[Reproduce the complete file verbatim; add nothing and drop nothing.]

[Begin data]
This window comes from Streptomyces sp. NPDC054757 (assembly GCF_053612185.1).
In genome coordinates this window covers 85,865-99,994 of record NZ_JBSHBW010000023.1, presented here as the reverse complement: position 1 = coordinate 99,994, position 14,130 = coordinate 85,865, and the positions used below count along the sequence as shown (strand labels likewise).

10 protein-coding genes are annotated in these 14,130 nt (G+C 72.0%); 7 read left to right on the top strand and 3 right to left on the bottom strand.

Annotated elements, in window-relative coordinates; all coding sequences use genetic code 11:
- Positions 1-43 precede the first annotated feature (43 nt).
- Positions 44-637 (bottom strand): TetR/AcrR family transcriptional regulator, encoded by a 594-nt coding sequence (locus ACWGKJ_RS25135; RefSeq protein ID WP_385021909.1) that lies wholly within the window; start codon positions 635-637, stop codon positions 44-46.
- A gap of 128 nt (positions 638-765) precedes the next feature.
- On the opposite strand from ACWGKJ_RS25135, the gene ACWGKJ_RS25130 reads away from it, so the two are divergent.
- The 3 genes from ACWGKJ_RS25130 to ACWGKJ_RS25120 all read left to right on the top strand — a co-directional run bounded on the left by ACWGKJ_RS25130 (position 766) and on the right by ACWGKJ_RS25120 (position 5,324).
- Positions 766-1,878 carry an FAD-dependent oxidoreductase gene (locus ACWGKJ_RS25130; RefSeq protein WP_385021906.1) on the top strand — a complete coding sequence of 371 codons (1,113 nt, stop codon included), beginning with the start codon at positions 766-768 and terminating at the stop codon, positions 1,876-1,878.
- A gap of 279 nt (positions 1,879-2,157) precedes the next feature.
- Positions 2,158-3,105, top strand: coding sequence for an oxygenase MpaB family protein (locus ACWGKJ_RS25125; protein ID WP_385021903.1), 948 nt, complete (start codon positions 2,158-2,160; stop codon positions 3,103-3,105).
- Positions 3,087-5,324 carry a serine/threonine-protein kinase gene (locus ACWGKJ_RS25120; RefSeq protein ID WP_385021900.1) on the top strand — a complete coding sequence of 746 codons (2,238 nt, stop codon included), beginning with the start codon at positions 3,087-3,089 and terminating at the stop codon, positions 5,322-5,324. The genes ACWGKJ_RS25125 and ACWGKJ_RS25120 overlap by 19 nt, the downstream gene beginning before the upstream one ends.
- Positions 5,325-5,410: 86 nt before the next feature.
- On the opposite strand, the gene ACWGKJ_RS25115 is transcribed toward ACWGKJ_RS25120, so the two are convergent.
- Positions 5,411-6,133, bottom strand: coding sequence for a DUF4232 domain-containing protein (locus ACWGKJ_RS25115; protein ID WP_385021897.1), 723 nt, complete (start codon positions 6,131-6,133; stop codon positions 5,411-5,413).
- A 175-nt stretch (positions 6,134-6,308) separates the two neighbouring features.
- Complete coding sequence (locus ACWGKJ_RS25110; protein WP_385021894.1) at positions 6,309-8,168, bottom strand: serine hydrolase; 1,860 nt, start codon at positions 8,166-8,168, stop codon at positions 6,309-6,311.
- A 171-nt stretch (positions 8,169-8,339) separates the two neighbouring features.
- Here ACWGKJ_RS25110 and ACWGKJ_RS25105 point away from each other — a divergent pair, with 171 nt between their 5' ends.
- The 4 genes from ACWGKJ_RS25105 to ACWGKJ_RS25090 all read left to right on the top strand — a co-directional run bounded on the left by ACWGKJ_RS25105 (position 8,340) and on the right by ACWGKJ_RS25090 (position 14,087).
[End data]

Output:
This window comes from Streptomyces sp. NPDC054757 (assembly GCF_053612185.1).
In genome coordinates this window covers 85,865-99,994 of record NZ_JBSHBW010000023.1, presented here as the reverse complement: position 1 = coordinate 99,994, position 14,130 = coordinate 85,865, and the positions used below count along the sequence as shown (strand labels likewise).

10 protein-coding genes are annotated in these 14,130 nt (G+C 72.0%); 7 read left to right on the top strand and 3 right to left on the bottom strand.

Annotated elements, in window-relative coordinates; all coding sequences use genetic code 11:
- Positions 1-43 precede the first annotated feature (43 nt).
- Positions 44-637 (bottom strand): TetR/AcrR family transcriptional regulator, encoded by a 594-nt coding sequence (locus ACWGKJ_RS25135; RefSeq protein ID WP_385021909.1) that lies wholly within the window; start codon positions 635-637, stop codon positions 44-46.
- A gap of 128 nt (positions 638-765) precedes the next feature.
- On the opposite strand from ACWGKJ_RS25135, the gene ACWGKJ_RS25130 reads away from it, so the two are divergent.
- The 3 genes from ACWGKJ_RS25130 to ACWGKJ_RS25120 all read left to right on the top strand — a co-directional run bounded on the left by ACWGKJ_RS25130 (position 766) and on the right by ACWGKJ_RS25120 (position 5,324).
- Positions 766-1,878 carry an FAD-dependent oxidoreductase gene (locus ACWGKJ_RS25130; RefSeq protein WP_385021906.1) on the top strand — a complete coding sequence of 371 codons (1,113 nt, stop codon included), beginning with the start codon at positions 766-768 and terminating at the stop codon, positions 1,876-1,878.
- A gap of 279 nt (positions 1,879-2,157) precedes the next feature.
- Positions 2,158-3,105, top strand: coding sequence for an oxygenase MpaB family protein (locus ACWGKJ_RS25125; protein ID WP_385021903.1), 948 nt, complete (start codon positions 2,158-2,160; stop codon positions 3,103-3,105).
- Positions 3,087-5,324 carry a serine/threonine-protein kinase gene (locus ACWGKJ_RS25120; RefSeq protein ID WP_385021900.1) on the top strand — a complete coding sequence of 746 codons (2,238 nt, stop codon included), beginning with the start codon at positions 3,087-3,089 and terminating at the stop codon, positions 5,322-5,324. The genes ACWGKJ_RS25125 and ACWGKJ_RS25120 overlap by 19 nt, the downstream gene beginning before the upstream one ends.
- Positions 5,325-5,410: 86 nt before the next feature.
- On the opposite strand, the gene ACWGKJ_RS25115 is transcribed toward ACWGKJ_RS25120, so the two are convergent.
- Positions 5,411-6,133, bottom strand: coding sequence for a DUF4232 domain-containing protein (locus ACWGKJ_RS25115; protein ID WP_385021897.1), 723 nt, complete (start codon positions 6,131-6,133; stop codon positions 5,411-5,413).
- A 175-nt stretch (positions 6,134-6,308) separates the two neighbouring features.
- Complete coding sequence (locus ACWGKJ_RS25110; protein WP_385021894.1) at positions 6,309-8,168, bottom strand: serine hydrolase; 1,860 nt, start codon at positions 8,166-8,168, stop codon at positions 6,309-6,311.
- A 171-nt stretch (positions 8,169-8,339) separates the two neighbouring features.
- Here ACWGKJ_RS25110 and ACWGKJ_RS25105 point away from each other — a divergent pair, with 171 nt between their 5' ends.
- The 4 genes from ACWGKJ_RS25105 to ACWGKJ_RS25090 all read left to right on the top strand — a co-directional run bounded on the left by ACWGKJ_RS25105 (position 8,340) and on the right by ACWGKJ_RS25090 (position 14,087).